Leif Pagrotsky on the Riksbanken’s Intervention

Leif Pagrotsky is a Swedish Social Democratic politician, who had various posts in the government of Göran Persson between 1996 and 2006. In 1997 Prime Minister Göran Persson made Pagrotsky Minister of Trade and in 2002 Minister for Industry and Trade. One of his most publicly known activities during this period was his efforts to promote Swedish popular music export. In 2004, he switched posts with former Minister of Education Thomas Östros. At the same time, the responsibility for cultural matters, previously belonging to a separate ministry, was added to Pagrotsky’s portfolio. Pagrotsky has a Bachelor of Arts and a Master of Science in economics from Gothenburg University. Before joining the Cabinet, Pagrotsky worked at the Central Bank of Sweden and in the Ministry of Finance.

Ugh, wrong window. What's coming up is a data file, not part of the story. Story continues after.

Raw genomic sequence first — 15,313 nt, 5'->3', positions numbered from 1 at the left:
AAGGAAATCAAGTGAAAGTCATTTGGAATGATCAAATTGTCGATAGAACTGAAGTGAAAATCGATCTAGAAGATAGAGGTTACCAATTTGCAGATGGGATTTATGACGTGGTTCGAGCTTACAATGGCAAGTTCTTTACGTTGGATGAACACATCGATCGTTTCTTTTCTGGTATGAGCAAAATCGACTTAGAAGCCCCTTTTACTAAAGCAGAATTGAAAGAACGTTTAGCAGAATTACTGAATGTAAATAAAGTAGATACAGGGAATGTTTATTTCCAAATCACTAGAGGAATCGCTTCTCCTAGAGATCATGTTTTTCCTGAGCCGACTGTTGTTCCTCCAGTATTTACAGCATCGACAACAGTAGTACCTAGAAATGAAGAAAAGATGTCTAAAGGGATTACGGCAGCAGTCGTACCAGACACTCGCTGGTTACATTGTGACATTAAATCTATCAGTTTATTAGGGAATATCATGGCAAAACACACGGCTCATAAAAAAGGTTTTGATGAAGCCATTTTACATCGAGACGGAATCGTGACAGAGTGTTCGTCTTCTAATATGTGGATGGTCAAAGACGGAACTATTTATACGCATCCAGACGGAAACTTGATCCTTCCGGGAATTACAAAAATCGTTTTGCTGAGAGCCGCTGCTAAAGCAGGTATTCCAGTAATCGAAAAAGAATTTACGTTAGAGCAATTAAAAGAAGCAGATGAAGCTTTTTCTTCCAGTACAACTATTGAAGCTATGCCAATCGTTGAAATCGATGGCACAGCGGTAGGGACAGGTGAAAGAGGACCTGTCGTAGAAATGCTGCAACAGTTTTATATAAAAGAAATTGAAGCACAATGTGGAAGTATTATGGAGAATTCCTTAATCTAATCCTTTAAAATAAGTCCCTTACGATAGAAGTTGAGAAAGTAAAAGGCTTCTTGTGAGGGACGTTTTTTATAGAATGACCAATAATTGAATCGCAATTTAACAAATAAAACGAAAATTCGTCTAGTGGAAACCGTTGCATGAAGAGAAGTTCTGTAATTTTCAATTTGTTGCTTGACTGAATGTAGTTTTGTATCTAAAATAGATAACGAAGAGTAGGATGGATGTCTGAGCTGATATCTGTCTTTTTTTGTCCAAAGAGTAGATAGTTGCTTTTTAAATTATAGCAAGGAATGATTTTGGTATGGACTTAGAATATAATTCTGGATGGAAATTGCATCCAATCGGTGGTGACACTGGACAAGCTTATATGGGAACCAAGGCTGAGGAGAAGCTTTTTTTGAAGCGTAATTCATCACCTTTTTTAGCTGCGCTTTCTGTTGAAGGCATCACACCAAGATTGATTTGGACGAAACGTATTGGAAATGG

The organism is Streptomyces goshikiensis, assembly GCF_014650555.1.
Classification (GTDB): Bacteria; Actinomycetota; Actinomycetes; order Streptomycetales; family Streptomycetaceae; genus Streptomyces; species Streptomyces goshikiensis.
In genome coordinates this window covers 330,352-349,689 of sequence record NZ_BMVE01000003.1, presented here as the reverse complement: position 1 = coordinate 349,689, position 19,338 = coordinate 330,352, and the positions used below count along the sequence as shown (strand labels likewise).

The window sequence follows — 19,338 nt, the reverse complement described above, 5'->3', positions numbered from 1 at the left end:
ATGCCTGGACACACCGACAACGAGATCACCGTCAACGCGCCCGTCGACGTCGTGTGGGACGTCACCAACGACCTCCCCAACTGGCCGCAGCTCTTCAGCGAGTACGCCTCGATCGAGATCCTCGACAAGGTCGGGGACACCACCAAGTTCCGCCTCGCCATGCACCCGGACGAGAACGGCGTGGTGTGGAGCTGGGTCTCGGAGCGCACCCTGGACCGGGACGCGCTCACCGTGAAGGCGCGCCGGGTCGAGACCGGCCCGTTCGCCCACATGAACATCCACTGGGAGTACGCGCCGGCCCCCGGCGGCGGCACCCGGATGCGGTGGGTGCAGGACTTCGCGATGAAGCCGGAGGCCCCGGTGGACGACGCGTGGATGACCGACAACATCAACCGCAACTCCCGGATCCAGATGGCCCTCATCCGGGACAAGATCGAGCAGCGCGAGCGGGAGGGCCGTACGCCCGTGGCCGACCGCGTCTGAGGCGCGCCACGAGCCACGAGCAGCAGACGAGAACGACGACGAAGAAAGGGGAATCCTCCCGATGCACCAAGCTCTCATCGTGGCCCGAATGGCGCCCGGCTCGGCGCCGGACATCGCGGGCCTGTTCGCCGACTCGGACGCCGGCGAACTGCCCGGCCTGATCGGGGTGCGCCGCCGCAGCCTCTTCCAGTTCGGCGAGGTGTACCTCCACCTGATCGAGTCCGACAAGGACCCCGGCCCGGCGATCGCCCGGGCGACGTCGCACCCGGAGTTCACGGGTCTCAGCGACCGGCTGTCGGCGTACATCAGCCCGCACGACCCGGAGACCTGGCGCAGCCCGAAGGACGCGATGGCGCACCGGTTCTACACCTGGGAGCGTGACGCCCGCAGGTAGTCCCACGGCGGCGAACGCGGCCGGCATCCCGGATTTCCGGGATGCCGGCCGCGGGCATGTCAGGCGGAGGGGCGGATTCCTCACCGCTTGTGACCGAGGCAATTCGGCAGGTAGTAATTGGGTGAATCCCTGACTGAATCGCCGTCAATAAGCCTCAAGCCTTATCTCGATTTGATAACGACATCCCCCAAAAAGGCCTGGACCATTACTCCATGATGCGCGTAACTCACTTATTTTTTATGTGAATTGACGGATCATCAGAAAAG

• Transcript

TRANSCRIPT

Question: What led to the Riksbanken’s decision to cut interest rates?

Pagrotsky: Until a few months ago, we had a problem of rising inflation expectations among the Swedish public, and decision makers in the business community were preparing for higher inflation, wage negotiations were preparing for higher inflation, and the economy was perhaps set for a higher level of inflation, so the Central Bank reacted by raising the interest rates to demonstrate to the economic agents in the country that this was not to be tolerated, but what has happened now is that international prices have come down. The oil price is down $100 in a few months, and the raw material prices, food prices are on the way down. It’s a totally different situation. The impulses that produce inflationary expectations in my country are not longer there. The board of directors in the Central Bank took notice of this. They said now the threat of inflation is gone, the economy is in a very sharp fall, and there is instead now possibilities of very, very low inflation, so there’s no need to have a higher interest rate anymore, so they made a totally different assessment, and that has, after having cut interest rates by another 100 bases points about a month ago, another 175 today was [welcomed] and I think a well motivated step.


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